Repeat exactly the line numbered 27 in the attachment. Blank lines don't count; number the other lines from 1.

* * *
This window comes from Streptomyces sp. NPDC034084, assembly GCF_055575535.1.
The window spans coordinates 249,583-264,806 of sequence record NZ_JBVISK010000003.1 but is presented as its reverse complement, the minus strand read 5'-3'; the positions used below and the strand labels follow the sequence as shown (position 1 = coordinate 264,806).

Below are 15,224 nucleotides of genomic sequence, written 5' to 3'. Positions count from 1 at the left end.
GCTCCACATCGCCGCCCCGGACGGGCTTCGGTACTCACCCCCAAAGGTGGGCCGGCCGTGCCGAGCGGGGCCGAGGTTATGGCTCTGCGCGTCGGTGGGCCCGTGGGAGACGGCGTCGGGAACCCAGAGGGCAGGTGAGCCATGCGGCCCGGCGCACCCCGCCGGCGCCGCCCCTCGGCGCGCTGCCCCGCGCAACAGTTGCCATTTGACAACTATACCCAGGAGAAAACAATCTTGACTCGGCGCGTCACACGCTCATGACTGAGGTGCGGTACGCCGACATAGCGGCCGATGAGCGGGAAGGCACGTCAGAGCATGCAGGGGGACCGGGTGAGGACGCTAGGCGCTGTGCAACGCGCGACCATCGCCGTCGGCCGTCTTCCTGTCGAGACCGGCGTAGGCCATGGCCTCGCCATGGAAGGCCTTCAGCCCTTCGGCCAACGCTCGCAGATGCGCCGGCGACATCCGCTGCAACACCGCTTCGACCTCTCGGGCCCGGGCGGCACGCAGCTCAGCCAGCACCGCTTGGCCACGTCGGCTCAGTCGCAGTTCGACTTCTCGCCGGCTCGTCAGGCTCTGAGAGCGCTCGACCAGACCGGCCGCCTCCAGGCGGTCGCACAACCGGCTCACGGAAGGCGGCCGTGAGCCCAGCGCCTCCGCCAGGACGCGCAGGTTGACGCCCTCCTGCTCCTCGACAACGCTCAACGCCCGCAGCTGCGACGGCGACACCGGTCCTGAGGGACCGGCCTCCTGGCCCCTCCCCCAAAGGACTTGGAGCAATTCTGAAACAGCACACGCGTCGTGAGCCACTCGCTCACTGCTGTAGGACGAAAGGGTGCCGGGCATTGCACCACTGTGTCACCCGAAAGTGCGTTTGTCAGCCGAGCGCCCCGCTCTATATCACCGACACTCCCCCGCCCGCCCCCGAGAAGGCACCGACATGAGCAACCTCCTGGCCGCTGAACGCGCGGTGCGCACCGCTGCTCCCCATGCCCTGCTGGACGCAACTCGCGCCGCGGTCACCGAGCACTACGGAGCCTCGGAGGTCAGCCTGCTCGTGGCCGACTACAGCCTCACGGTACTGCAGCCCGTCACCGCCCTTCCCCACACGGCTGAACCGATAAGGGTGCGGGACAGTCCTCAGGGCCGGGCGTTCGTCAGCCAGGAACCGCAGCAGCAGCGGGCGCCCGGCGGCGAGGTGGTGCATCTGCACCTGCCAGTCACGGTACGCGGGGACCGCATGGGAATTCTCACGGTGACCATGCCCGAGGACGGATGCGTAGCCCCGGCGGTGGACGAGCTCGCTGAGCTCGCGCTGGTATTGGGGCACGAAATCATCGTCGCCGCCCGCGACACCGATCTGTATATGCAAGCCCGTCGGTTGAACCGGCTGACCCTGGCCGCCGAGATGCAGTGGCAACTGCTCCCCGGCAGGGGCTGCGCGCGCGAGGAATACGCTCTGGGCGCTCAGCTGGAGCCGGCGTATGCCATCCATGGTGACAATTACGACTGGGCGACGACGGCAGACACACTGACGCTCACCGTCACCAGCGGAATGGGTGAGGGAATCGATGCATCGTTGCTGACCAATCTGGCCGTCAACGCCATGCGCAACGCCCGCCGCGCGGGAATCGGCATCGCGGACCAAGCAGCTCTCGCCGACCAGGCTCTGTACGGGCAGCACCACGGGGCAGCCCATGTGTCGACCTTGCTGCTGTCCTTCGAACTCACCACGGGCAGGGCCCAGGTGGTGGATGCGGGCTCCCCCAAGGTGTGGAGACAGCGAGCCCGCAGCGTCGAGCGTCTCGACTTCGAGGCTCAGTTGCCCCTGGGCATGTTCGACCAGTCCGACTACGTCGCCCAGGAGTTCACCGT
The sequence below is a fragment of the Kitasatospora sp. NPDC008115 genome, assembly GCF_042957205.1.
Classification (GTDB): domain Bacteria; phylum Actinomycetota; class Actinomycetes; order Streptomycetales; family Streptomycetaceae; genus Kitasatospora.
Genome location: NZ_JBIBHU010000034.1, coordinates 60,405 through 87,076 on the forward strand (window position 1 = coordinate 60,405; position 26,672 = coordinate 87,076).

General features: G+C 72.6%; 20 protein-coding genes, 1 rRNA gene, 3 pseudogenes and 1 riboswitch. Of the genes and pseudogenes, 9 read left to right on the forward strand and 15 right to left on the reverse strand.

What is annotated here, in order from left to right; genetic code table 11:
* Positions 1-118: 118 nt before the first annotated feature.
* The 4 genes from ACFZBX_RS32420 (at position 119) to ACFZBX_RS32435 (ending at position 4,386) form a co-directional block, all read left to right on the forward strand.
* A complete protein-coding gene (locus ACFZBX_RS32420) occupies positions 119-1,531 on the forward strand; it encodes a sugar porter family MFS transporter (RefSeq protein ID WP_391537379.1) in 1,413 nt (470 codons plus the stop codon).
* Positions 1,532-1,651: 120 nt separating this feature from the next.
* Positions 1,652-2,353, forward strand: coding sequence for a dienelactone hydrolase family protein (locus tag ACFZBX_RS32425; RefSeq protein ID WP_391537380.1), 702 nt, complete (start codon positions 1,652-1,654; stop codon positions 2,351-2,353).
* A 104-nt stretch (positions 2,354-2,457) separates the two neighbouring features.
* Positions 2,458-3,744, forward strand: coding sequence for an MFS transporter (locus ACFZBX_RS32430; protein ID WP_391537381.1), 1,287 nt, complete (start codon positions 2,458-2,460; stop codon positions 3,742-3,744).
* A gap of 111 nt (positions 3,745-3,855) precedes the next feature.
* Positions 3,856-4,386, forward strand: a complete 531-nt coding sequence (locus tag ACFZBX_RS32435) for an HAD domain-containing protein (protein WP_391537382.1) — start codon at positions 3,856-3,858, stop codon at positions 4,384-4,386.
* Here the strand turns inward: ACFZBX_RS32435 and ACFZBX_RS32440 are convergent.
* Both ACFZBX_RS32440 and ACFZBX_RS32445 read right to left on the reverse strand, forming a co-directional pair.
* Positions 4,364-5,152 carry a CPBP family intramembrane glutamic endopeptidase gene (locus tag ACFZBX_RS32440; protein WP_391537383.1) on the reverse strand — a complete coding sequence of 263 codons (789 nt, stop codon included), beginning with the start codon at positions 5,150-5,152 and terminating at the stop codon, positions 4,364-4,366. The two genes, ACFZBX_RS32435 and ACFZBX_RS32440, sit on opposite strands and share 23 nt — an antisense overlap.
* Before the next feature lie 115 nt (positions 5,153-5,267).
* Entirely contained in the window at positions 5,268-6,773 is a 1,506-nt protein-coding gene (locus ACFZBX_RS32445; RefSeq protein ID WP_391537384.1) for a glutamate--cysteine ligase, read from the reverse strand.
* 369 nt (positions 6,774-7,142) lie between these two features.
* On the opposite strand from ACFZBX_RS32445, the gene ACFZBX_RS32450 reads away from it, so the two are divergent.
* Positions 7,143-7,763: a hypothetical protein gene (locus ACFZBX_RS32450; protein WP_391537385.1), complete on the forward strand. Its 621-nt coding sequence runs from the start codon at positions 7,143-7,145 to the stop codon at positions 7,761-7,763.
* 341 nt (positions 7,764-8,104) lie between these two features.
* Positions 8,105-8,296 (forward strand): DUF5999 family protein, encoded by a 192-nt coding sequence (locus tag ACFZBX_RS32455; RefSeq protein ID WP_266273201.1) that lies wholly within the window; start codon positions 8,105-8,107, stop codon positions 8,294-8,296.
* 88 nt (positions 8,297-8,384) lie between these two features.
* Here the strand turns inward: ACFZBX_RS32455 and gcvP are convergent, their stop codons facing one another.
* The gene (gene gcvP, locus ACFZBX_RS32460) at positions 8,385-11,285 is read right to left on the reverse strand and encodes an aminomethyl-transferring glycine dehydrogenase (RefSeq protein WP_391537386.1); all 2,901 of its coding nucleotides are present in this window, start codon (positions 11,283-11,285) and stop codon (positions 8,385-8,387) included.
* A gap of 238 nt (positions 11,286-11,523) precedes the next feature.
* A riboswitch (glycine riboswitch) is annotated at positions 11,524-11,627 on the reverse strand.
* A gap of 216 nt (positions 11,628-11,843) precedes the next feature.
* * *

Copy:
* 341 nt (positions 7,764-8,104) lie between these two features.